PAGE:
Pollination limitation to reproductive success in the Missouri evening primrose, Oenothera macrocarpa (Onagraceae)
Habitat fragmentation may result in plant populations that are less attractive to pollinators and thus susceptible to reduced reproductive output due to pollination limitation. Pollination limitation was investigated in three Missouri populations of Oenothera macrocarpa, a hawk-moth-pollinated, perennial herb. The populations represented extremes in size and habitat quality. Following supplemental pollination, mean fertilization success (proportion of ovules fertilized) across populations increased from 24.3 to 44.8% and mean seed set (proportion of ovules that matured into seed) increased from 14.7 to 27.9%. These increases were statistically significant in two of the three populations. Failure to achieve 100% fertilization and seed set following supplementation indicates that other factors, in addition to pollination, were limiting to female reproductive success. Fruit set was pollination limited in only one population. Fruits matured with as few as one seed, suggesting that fruit set was not resource limited. The degree of pollination limitation was greatest in the most disturbed population. The population located in the highest-quality habitat was not significantly pollination limited. This suggests that pollination limitation is occurring, at least in part, because of reduced pollinator activity in degraded habitats.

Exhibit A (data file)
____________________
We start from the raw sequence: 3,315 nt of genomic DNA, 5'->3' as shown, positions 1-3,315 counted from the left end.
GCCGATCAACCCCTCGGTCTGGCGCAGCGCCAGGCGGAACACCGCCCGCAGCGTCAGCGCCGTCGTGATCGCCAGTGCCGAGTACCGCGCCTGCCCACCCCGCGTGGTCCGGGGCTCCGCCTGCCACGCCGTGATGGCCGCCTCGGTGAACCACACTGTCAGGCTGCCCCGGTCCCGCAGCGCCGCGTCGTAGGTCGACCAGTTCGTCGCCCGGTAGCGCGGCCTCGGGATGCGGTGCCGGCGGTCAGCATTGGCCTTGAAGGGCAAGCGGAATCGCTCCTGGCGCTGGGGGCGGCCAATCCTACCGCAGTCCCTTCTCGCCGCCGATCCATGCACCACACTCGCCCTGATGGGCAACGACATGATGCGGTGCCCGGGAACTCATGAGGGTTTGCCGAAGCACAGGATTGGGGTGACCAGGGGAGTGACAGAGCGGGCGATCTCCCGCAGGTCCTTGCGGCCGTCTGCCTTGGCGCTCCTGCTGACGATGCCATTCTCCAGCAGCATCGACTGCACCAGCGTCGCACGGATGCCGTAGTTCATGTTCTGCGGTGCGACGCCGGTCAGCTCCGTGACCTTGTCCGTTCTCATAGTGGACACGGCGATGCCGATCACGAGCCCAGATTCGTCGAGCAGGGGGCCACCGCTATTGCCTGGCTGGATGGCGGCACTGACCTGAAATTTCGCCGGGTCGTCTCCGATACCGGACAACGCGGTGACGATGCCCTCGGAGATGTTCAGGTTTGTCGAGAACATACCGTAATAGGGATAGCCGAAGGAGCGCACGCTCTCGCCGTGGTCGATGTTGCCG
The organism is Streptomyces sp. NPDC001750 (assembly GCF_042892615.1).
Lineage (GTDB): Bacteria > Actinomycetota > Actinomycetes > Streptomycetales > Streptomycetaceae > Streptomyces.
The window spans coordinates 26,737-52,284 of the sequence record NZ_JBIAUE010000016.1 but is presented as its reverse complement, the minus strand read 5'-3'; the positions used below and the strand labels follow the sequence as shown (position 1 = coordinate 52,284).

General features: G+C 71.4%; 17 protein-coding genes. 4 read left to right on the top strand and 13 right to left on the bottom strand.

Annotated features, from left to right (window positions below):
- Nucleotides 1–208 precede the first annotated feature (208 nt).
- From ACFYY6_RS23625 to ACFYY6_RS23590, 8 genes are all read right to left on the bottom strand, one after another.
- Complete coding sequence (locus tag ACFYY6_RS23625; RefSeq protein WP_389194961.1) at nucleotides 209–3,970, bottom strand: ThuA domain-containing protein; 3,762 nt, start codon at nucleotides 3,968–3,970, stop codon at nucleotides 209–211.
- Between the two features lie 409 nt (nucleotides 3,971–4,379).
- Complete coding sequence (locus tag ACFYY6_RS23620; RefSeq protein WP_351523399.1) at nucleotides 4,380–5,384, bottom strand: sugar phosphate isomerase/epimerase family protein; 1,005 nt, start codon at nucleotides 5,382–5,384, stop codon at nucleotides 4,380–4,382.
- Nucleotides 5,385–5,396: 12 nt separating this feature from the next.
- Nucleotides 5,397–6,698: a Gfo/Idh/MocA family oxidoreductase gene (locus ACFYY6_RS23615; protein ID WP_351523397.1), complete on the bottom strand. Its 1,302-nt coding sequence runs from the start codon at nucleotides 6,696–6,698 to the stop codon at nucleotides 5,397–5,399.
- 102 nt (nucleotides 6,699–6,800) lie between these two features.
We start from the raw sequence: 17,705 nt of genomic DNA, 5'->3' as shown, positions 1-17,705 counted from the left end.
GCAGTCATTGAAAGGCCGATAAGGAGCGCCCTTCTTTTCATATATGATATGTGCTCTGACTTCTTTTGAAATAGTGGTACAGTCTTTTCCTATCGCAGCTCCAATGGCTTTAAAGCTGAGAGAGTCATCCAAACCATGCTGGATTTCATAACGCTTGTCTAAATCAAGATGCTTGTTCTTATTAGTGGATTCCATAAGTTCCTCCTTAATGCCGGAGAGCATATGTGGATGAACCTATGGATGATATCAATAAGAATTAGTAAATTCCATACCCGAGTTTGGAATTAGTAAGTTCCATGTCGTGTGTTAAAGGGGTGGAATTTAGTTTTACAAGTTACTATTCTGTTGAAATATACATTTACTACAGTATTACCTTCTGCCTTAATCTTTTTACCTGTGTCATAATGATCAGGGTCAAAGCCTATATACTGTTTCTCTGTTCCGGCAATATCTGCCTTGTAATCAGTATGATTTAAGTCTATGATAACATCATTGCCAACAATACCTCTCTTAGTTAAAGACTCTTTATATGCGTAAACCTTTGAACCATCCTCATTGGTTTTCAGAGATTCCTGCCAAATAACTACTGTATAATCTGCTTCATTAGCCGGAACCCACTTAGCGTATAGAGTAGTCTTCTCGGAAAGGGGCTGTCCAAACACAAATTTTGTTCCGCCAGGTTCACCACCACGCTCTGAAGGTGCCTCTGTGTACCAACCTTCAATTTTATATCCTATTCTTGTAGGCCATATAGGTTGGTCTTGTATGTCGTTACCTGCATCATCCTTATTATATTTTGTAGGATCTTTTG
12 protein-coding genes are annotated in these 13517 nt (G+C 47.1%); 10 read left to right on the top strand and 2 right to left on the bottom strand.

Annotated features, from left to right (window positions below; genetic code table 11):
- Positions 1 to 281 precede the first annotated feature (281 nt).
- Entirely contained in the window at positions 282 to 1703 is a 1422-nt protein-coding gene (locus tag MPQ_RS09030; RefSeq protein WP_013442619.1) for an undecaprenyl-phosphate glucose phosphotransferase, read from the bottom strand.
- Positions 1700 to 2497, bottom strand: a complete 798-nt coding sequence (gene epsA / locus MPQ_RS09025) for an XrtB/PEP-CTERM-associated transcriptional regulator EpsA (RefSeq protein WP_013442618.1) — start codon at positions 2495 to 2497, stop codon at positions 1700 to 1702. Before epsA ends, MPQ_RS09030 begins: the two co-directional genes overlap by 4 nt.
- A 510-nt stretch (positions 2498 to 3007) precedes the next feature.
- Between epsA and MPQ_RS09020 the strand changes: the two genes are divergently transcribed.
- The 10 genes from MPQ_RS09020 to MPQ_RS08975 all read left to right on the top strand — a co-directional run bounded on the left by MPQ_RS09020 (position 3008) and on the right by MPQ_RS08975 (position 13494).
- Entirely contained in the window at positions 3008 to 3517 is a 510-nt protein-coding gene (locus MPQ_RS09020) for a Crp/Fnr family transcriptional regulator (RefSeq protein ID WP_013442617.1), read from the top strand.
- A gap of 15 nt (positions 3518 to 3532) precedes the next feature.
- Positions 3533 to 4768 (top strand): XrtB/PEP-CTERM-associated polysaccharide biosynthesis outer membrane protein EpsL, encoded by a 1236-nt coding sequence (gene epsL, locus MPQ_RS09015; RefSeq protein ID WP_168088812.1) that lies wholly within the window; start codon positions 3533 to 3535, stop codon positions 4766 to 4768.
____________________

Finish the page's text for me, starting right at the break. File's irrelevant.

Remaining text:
Glades, Habitat fragmentation, Hawk moth pollination, Oenothera, Onagraccae, Pollination limitation, Sphingidae
Moody‐Weis, Jennifer M., and John S. Heywood. "Pollination limitation to reproductive success in the Missouri evening primrose, Oenothera macrocarpa (Onagraceae)." American Journal of Botany 88, no. 9 (2001): 1615-1622.
American Journal of Botany